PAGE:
#include <liburing.h> int io_uring_queue_init(unsigned entries, struct io_uring *ring, unsigned flags); int io_uring_queue_init_params(unsigned entries, struct io_uring *ring, struct io_uring_params *params); int io_uring_queue_init_mem(unsigned entries, struct io_uring *ring, struct io_uring_params *params, void *buf, size_t buf_size);
The io_uring_queue_init(3) function executes the io_uring_setup(2) system call to initialize the submission and completion queues in the kernel with at least entries entries in the submission queue and then maps the resulting file descriptor to memory shared between the application and the kernel.
By default, the CQ ring will have twice the number of entries as specified by entries for the SQ ring. This is adequate for regular file or storage workloads, but may be too small for networked workloads. The SQ ring entries do not impose a limit on the number of in-flight requests that the ring can support, it merely limits the number that can be submitted to the kernel in one go (batch). if the CQ ring overflows, e.g. more entries are generated than fits in the ring before the application can reap them, then if the kernel supports IORING_FEAT_NODROP the ring enters a CQ ring overflow state. Otherwise it drops the CQEs and increments cq.koverflow in stuct io_uring with the number of CQEs dropped. The overflow state is indicated by IORING_SQ_CQ_OVERFLOW being set in the SQ ring flags. Unless the kernel runs out of available memory, entries are not dropped, but it is a much slower completion path and will slow down request processing. For that reason it should be avoided and the CQ ring sized appropriately for the workload. Setting cq_entries in struct io_uring_params will tell the kernel to allocate this many entries for the CQ ring, independent of the SQ ring size in given in entries. If the value isn't a power of 2, it will be rounded up to the nearest power of 2.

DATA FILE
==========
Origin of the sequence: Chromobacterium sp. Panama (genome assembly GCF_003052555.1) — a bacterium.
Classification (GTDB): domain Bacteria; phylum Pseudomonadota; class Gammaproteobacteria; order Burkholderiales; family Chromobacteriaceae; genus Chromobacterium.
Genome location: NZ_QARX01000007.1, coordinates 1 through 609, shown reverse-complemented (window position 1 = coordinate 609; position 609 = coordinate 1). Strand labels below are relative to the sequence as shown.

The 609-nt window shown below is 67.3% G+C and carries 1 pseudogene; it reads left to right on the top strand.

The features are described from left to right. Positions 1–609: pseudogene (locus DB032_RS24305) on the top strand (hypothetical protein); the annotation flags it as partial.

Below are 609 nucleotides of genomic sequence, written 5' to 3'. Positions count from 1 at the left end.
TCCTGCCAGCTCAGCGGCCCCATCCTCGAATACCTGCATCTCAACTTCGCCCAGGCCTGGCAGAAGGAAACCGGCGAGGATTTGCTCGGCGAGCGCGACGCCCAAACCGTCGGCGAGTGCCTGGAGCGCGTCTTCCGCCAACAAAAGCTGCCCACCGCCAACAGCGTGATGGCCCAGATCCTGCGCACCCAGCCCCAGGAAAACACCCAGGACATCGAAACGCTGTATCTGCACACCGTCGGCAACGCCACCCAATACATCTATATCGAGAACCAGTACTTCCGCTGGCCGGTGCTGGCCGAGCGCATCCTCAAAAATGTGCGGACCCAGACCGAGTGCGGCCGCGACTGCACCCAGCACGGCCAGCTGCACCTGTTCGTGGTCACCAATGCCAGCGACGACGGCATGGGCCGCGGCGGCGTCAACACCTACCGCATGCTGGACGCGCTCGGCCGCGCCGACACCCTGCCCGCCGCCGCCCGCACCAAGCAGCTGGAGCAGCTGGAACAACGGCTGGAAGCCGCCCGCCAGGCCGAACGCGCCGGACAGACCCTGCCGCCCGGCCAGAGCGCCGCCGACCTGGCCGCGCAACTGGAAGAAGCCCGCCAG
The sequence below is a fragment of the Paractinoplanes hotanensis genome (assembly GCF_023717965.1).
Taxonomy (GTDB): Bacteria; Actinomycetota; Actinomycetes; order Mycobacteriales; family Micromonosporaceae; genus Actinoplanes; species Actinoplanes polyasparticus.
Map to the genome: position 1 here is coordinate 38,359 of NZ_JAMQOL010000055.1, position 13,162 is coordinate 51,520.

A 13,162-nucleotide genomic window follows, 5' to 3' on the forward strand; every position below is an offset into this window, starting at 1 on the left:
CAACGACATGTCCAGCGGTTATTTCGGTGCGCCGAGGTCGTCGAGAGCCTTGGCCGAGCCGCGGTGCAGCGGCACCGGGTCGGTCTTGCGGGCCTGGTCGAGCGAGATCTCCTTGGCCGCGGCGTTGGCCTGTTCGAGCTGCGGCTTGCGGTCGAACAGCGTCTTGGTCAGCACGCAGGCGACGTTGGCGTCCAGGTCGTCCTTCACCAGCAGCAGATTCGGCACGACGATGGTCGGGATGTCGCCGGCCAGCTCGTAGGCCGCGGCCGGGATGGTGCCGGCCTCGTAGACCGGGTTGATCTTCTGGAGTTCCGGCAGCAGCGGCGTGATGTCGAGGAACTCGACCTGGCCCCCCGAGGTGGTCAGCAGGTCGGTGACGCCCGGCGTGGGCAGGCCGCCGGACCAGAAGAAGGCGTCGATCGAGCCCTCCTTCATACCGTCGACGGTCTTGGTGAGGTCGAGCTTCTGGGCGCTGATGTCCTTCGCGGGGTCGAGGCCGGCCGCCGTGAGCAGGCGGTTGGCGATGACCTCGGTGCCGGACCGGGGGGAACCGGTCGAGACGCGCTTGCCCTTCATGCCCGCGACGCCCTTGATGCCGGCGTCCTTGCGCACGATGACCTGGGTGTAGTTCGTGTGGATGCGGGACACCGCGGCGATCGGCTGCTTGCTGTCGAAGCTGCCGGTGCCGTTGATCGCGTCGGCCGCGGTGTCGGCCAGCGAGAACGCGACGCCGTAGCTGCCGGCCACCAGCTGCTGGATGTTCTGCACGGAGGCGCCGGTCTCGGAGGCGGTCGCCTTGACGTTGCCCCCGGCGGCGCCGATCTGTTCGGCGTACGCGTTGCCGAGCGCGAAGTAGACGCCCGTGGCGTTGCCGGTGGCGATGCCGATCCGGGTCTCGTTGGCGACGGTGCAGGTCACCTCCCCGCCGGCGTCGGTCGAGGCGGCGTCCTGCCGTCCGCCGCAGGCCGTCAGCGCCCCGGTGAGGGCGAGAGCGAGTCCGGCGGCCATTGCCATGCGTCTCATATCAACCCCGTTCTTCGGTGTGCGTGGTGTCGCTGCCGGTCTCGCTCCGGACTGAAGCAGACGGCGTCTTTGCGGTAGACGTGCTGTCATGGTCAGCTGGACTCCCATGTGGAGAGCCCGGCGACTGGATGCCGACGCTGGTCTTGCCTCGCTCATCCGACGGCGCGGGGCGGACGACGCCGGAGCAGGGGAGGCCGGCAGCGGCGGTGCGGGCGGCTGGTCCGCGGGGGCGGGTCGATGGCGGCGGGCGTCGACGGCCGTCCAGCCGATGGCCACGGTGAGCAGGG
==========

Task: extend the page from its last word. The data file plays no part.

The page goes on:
On success, io_uring_queue_init(3) returns 0 and ring will point to the shared memory containing the io_uring queues. On failure -errno is returned.
flags will be passed through to the io_uring_setup syscall (see io_uring_setup(2)).
The io_uring_queue_init_params(3) and io_uring_queue_init_mem(3) variants will pass the parameters indicated by params straight through to the io_uring_setup(2) system call.
The io_uring_queue_init_mem(3) variant uses the provided buf with associated size buf_size as the memory for the ring, using the IORING_SETUP_NO_MMAP flag to io_uring_setup(2). The buffer passed to io_uring_queue_init_mem(3) must already be zeroed. Typically, the caller should allocate a huge page and pass that in to io_uring_queue_init_mem(3). Pages allocated by mmap are already zeroed. io_uring_queue_init_mem(3) returns the number of bytes used from the provided buffer, so that the app can reuse the buffer with the returned offset to put more rings in the same huge page.
On success, the resources held by ring should be released via a corresponding call to io_uring_queue_exit(3).
io_uring_queue_init(3) and io_uring_queue_init_params(3) return 0 on success and -errno on failure.
io_uring_queue_init_mem(3) returns the number of bytes used from the provided buffer on success, and -errno on failure.
io_uring_setup(2), io_uring_register_ring_fd(3), mmap(2), io_uring_queue_exit(3)
io_uring_prep_accept(3), io_uring_prep_connect(3), io_uring_prep_files_update(3), io_uring_prep_linkat(3), io_uring_prep_mkdirat(3), io_uring_prep_openat(3), io_uring_prep_openat2(3), io_uring_prep_readv(3), io_uring_prep_readv2(3), io_uring_prep_recvmsg(3), io_uring_prep_renameat(3), io_uring_prep_sendmsg(3), io_uring_prep_statx(3), io_uring_prep_symlinkat(3), io_uring_prep_timeout(3), io_uring_prep_timeout_update(3), io_uring_prep_unlinkat(3), io_uring_prep_writev(3), io_uring_prep_writev2(3), io_uring_queue_exit(3), io_uring_register_iowq_aff(3), io_uring_register_iowq_max_workers(3), io_uring_submit(3).
The man pages io_uring_queue_init_mem(3) and io_uring_queue_init_params(3) are aliases of io_uring_queue_init(3).